Malaysia’s e-commerce phenomenon is nothing short of amazing. This is borne out in numbers – Malaysia’s RM18.9 billion (US$4.5 billion) e-commerce market is notable for its explosive growth. Research by JP Morgan forecasts a compound annual growth rate of 24 percent a year, driven by a high Internet penetration rate (90.1 percent) and a young, tech-savvy population.

In e-commerce, consumers aren’t just limited to cash – in fact, cash on delivery is used by just 3 percent of online shoppers[1]. Bank transfers and credit cards dominate the e-commerce ecosystem, but a growing percentage of shoppers are using e-wallets to shop instead.

Handing Over the Money

E-wallets are essentially payment cards that work out of a mobile app. They are gaining popularity not just among people who are wary of credit cards, but also shoppers who appreciate the convenience of using their mobile for payments. In countries like China, where the mobile payments ecosystem is more mature, 86 percent of consumers use e-wallets to pay for purchases, both in-store and online[2].

In Malaysia, only 40 percent of consumers have done so. But the Government is giving incentives for consumers to increase e-wallet usage. The Government has given out RM30 in e-wallet credit at the beginning of 2020, and a further RM50 as part of the PENJANA program to incentivise Malaysians to use e-wallets for shopping, dining, and entertainment. E-wallet adoption has also gotten a lift from the COVID-19 pandemic, as contactless payment options become more prevalent among users looking to protect their health.

Handling Electronic Money

On the flip side, consumers can only use their e-wallets at participating merchants, which you can find across the entire country, east and west, from large franchises to small time micro cash merchants. Nevertheless, along with the spike in e-wallet usage, merchants are also embracing e-wallets enthusiastically. CEO of Boost, Mohd Khairil Abdullah told Bernama that apart from big brands, about 60 percent of merchants on board with the leading cashless e-wallet apps consisted of micro-SMEs such as ‘nasi lemak’ sellers, ‘pasar malam’ vendors and food truck operators.

With e-commerce being relied upon as a safe and convenient way to shop, it only makes sense for businesses to adapt to changing consumer behaviours in order to stay relevant. Through digitisation and adopting technology to enhance the customer experience, SMEs can stay competitive and ride out the pandemic-induced recession.

With that in mind, Boost, one of the leading e-wallet providers in Malaysia, aims to help micro-SMEs and SMEs to digitise their business with a simple and cost-effective solution. As one of the participants in the Government’s PENJANA recovery plan, Boost is also helping SMEs to become more forward-looking and reach out to more customers.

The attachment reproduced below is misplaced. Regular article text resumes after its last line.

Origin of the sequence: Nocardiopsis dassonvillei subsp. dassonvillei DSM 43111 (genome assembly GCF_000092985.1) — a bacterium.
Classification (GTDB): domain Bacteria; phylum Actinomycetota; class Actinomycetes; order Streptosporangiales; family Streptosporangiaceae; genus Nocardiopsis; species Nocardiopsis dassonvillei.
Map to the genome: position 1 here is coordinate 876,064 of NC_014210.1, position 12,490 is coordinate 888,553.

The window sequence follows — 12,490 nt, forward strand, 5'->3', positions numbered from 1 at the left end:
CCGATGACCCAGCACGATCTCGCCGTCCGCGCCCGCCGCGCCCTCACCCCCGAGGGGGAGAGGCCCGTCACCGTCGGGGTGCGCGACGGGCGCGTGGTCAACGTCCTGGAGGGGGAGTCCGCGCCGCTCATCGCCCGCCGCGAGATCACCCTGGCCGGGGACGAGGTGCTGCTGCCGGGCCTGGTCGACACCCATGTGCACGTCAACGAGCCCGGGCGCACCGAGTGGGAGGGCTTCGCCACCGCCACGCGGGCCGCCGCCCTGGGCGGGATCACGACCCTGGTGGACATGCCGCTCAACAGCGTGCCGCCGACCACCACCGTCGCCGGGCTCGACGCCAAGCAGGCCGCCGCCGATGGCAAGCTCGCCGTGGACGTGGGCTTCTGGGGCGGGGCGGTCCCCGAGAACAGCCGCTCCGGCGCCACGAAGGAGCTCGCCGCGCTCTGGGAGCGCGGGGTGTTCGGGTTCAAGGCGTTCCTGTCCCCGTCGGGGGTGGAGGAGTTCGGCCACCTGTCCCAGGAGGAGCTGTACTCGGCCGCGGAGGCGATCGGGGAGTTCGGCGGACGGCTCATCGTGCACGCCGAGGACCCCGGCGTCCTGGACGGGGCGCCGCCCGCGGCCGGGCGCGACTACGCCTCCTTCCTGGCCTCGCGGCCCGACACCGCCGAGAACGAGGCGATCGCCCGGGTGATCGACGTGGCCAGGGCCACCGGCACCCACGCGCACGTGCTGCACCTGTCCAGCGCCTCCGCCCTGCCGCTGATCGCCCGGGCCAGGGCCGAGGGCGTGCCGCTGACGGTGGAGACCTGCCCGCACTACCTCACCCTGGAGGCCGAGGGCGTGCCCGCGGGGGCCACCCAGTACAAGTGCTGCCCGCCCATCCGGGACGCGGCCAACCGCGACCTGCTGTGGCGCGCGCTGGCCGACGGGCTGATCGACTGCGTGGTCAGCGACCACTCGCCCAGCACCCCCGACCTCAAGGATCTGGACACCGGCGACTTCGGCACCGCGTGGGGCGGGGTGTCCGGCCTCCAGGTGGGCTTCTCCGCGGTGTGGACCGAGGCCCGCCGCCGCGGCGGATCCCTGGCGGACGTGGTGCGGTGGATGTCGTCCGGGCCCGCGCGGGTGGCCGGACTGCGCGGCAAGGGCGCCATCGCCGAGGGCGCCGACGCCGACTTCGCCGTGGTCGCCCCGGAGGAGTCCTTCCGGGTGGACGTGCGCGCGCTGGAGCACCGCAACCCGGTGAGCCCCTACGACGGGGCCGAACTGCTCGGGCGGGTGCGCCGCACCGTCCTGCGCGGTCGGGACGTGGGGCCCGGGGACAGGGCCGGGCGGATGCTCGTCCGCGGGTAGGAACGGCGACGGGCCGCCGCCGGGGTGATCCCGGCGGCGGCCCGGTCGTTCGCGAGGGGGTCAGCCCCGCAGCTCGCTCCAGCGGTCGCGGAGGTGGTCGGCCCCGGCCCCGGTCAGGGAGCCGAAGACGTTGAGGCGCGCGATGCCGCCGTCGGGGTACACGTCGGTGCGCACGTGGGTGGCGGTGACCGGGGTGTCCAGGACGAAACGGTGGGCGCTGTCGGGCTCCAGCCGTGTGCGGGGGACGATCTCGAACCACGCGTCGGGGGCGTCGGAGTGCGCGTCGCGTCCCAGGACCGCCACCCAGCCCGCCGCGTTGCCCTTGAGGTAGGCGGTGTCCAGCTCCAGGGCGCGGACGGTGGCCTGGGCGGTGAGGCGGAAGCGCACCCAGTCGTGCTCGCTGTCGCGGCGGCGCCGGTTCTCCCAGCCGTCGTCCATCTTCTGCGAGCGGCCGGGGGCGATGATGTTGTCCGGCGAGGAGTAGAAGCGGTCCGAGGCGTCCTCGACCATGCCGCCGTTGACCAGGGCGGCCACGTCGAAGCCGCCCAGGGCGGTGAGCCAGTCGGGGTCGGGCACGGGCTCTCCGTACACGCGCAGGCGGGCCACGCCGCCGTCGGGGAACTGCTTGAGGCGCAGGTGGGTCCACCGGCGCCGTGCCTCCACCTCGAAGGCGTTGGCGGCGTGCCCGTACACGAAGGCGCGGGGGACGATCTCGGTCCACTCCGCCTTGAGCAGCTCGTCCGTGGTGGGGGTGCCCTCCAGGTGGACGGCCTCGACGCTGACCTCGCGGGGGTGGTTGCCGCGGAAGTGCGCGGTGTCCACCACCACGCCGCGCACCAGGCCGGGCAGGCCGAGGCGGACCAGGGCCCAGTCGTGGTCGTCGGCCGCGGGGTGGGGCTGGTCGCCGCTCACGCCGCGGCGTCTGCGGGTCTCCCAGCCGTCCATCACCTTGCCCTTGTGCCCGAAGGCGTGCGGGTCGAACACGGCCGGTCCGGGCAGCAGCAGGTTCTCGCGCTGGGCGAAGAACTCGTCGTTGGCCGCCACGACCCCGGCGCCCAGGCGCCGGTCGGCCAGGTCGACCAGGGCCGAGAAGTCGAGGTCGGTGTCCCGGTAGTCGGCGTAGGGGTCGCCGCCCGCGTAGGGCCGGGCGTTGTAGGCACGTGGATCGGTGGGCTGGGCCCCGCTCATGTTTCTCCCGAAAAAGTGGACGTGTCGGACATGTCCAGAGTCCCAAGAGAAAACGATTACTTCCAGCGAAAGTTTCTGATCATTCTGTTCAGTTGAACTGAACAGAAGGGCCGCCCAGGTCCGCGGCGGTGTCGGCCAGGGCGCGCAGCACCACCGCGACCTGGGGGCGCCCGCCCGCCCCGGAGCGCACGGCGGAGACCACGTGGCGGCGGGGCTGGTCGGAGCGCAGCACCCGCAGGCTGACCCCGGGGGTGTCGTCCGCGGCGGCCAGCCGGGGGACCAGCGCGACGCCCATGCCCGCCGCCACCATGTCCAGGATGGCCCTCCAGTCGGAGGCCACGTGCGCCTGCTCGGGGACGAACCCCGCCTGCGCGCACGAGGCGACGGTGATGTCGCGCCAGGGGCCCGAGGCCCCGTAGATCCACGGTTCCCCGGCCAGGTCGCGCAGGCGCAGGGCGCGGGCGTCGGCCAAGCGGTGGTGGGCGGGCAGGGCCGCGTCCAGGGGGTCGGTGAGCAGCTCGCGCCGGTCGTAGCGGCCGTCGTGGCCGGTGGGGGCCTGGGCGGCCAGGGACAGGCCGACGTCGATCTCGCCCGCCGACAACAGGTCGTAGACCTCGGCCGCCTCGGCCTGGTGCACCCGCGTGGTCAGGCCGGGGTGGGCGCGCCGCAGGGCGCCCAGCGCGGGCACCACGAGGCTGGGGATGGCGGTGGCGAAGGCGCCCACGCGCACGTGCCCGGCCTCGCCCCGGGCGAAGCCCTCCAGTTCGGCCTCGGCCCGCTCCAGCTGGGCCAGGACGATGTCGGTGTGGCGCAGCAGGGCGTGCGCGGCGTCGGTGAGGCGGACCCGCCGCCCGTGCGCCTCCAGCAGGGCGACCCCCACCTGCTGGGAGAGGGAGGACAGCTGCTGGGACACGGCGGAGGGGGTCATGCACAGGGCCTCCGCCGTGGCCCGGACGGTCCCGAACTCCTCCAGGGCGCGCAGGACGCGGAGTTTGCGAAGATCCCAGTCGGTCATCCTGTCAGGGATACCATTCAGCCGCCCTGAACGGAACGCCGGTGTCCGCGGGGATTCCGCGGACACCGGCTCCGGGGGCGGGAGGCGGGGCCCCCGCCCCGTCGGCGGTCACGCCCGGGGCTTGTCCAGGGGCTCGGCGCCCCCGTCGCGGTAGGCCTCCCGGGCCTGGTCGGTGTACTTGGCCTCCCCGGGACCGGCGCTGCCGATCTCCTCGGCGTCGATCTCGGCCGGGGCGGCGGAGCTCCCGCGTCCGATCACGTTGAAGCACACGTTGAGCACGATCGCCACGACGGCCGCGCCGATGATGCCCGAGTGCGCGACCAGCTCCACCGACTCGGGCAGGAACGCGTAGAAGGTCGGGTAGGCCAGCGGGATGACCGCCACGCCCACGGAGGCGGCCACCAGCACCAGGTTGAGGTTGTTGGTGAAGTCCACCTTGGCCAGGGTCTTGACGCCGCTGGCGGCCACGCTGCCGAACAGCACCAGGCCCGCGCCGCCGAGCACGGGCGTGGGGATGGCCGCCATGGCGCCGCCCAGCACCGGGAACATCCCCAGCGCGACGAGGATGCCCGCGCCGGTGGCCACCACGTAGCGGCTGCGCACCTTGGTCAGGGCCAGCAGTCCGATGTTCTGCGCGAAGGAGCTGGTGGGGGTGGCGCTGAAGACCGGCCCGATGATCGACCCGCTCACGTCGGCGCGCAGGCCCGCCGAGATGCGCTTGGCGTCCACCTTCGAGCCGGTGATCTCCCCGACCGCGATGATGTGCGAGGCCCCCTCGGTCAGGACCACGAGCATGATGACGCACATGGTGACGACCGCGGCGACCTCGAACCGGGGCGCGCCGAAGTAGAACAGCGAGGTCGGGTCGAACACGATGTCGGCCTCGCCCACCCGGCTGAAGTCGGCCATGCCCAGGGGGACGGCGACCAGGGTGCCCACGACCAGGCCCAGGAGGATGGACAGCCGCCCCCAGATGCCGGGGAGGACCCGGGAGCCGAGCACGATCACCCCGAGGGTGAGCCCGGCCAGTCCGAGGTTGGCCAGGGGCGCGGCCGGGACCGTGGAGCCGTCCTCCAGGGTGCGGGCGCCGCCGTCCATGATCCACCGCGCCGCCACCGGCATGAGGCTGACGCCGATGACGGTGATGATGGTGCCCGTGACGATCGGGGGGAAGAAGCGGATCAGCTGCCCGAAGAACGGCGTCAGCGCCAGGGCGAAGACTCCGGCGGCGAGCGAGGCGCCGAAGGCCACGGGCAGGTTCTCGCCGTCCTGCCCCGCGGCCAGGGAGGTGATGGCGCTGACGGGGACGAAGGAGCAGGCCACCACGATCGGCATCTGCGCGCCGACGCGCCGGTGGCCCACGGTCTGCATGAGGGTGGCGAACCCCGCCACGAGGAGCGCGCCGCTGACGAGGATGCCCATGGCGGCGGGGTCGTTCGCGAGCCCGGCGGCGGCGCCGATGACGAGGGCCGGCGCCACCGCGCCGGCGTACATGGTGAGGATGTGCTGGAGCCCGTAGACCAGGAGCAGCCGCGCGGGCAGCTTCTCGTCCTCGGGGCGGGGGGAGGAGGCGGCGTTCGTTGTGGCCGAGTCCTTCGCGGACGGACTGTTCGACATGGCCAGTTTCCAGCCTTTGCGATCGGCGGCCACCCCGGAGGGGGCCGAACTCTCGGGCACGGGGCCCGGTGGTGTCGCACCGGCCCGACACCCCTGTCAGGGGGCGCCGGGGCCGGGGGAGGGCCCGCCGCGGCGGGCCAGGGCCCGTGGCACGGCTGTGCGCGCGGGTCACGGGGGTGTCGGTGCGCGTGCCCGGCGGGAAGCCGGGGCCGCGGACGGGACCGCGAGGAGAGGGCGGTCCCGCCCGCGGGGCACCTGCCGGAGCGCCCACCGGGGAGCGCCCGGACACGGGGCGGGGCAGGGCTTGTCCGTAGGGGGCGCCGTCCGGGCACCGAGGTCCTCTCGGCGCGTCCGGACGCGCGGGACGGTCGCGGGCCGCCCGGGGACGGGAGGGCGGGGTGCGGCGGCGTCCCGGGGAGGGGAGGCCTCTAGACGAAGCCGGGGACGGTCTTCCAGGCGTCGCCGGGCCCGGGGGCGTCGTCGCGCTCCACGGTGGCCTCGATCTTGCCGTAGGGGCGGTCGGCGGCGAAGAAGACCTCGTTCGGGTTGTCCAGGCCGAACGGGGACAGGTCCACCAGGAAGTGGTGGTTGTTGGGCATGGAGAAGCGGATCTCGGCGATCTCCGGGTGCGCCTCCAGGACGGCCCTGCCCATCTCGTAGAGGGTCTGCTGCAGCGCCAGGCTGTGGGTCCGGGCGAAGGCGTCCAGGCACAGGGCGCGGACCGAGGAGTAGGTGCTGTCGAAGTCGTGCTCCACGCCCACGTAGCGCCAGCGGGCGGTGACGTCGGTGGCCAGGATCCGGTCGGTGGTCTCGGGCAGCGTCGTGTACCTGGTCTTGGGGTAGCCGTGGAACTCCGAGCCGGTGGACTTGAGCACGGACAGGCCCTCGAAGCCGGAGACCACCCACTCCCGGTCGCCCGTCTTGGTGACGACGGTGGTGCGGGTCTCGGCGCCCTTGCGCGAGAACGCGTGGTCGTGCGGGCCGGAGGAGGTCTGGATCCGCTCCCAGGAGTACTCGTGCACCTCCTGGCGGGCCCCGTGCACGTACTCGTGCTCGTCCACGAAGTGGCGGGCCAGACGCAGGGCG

Handing SMEs a Boost

The Boost Micro and SMEs E-Commerce Campaign is not only free for merchants, they also can take advantage of RM1,500 worth of benefits upon signing up for the program. These include:

  •                   Up to RM 500 cash incentive
  •                   RM500 worth of advertising to over 8.5 million Boost users
  •                   Waived RM500 onboarding fee
  •                   Cashback for their customers

These efforts will not only support and train SMEs to digitise, but also raise their profile among 8.5 million young, tech-savvy Boost e-wallet users. Boost is committing RM 7 million worth of personalised ads to help grow merchants online and expand reach to users beyond their usual patrons.

For more information, you may refer to Boost’s Micro and SME’s E-Commerce Campaign.

In addition, Boost is also helping merchants in their offline-to-online (O2O) efforts by enabling them to accept online payments via the Boost Business Payment Link feature. The business payment link is sent over WhatsApp or SMS, which automatically opens the customer’s app to request for payment, making their interactions more official.

More importantly, this makes it easier for merchants to track payments, versus the usual method of transferring funds into the merchant’s bank account. On top of that, it also reduces issues with cash-on-delivery, where customers are unable to cancel their orders (without sufficient reason) once they’ve committed to payment. This helps safeguard the merchant’s business from fraudulent orders.

A Hand in Promotion

Aside from payments, participating SMEs in Boost’s e-commerce campaign will also be featured on both Boost Marketplace as well as the Boost app. Merchants on Boost Marketplace will have searchable information uploaded, as well as their catalogue for users to browse. Categories of merchants include F&B, health & beauty, retail, household goods & groceries, transit & travel, and services.

Besides promotions to Boost’s user base, such listings will improve an SME’s visibility and increase its customer base. At the same time, Malaysians can also find and support local businesses through Boost’s e-wallet platform, contributing to Malaysia’s post-pandemic economic recovery.

[1] Statista research, https://www.statista.com/outlook/243/122/ecommerce/malaysia#market-paymentTypes.

[2] PwC Global Consumer Insights Survey 2019.

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